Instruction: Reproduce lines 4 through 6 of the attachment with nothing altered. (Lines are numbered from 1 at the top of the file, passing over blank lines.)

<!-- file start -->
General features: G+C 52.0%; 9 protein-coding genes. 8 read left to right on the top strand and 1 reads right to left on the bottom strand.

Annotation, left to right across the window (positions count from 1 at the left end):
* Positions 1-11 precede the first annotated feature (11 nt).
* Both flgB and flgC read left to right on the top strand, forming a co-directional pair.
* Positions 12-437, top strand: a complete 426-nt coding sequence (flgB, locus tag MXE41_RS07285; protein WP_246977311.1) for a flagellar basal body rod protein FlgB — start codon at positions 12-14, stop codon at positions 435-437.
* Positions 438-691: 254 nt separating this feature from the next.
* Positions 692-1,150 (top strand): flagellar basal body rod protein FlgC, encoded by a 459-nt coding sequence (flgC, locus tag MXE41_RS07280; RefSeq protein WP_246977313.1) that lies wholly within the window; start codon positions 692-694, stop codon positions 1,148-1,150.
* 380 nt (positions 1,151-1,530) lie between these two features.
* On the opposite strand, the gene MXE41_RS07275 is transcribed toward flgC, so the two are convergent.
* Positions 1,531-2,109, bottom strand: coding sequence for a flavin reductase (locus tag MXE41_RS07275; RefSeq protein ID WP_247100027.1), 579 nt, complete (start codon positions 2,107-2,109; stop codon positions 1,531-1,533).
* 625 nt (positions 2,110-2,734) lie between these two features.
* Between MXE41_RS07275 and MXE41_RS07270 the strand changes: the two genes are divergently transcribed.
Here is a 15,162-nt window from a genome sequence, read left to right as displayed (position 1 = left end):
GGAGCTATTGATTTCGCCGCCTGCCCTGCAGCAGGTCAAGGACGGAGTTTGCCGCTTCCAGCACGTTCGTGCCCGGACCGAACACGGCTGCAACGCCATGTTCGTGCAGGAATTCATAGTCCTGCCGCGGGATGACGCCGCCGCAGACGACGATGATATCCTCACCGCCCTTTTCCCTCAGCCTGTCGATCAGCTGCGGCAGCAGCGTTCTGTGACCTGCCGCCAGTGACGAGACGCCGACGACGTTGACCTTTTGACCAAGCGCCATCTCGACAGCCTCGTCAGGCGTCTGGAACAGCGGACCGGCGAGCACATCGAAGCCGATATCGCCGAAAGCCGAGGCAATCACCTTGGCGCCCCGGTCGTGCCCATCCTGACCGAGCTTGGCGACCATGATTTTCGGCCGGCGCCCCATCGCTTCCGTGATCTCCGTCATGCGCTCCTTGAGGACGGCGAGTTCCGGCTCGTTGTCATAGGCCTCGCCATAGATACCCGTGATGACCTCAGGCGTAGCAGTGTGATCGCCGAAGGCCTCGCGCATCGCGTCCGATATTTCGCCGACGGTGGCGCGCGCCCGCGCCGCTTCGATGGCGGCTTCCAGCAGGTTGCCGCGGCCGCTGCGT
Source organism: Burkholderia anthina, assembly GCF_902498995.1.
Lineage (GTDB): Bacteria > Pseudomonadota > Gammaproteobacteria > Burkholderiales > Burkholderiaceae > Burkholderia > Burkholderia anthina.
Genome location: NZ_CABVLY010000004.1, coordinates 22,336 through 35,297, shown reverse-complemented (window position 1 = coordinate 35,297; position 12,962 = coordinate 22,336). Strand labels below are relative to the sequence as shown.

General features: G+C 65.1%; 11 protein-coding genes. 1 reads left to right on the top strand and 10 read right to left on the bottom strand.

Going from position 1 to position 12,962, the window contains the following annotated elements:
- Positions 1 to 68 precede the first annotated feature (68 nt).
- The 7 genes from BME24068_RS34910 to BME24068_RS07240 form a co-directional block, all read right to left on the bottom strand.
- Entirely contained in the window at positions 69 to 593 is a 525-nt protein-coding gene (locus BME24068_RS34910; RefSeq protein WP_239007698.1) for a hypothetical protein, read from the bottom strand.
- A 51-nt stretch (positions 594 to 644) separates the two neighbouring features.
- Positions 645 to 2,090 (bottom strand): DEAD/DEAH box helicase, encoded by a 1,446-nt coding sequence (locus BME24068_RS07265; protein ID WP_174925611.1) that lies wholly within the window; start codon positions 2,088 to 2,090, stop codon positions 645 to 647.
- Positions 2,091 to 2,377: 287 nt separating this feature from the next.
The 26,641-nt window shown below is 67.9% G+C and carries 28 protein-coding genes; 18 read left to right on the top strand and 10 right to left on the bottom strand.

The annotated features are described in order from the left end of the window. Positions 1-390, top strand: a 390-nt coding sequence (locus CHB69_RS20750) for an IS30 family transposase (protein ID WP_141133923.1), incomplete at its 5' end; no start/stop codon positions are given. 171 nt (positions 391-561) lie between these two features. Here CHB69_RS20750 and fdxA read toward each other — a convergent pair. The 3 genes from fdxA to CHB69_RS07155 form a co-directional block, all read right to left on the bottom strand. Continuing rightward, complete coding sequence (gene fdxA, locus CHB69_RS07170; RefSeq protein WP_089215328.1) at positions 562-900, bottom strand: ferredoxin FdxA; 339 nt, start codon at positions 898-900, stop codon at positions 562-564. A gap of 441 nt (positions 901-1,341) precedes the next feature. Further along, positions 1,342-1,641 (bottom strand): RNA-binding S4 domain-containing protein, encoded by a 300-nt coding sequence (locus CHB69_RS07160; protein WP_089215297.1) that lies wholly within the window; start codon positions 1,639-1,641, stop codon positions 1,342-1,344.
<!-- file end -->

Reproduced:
* Both flgB and flgC read left to right on the top strand, forming a co-directional pair.
* Positions 12-437, top strand: a complete 426-nt coding sequence (flgB, locus tag MXE41_RS07285; protein WP_246977311.1) for a flagellar basal body rod protein FlgB — start codon at positions 12-14, stop codon at positions 435-437.
* Positions 438-691: 254 nt separating this feature from the next.